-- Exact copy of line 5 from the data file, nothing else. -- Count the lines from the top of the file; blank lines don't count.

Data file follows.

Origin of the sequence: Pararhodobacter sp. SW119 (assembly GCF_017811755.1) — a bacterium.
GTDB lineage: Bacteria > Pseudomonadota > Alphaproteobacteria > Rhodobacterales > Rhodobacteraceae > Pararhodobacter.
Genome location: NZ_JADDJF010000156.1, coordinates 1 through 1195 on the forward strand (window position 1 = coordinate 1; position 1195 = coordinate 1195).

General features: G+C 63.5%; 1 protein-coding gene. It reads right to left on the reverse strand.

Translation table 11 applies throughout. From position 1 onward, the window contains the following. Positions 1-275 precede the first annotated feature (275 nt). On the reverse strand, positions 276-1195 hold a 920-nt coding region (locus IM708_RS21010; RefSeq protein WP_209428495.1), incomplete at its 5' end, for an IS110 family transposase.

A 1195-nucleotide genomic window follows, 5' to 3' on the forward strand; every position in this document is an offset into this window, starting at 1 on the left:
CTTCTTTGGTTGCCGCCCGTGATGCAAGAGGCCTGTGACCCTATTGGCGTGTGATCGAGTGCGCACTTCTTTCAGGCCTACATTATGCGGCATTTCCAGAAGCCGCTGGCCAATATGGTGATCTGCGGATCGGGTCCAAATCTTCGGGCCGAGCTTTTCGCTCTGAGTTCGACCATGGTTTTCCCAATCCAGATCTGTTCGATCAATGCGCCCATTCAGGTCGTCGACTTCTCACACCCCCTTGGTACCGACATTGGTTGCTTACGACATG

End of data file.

Translation table 11 applies throughout. From position 1 onward, the window contains the following. Positions 1-275 precede the first annotated feature (275 nt). On the reverse strand, positions 276-1195 hold a 920-nt coding region (locus IM708_RS21010; RefSeq protein WP_209428495.1), incomplete at its 5' end, for an IS110 family transposase.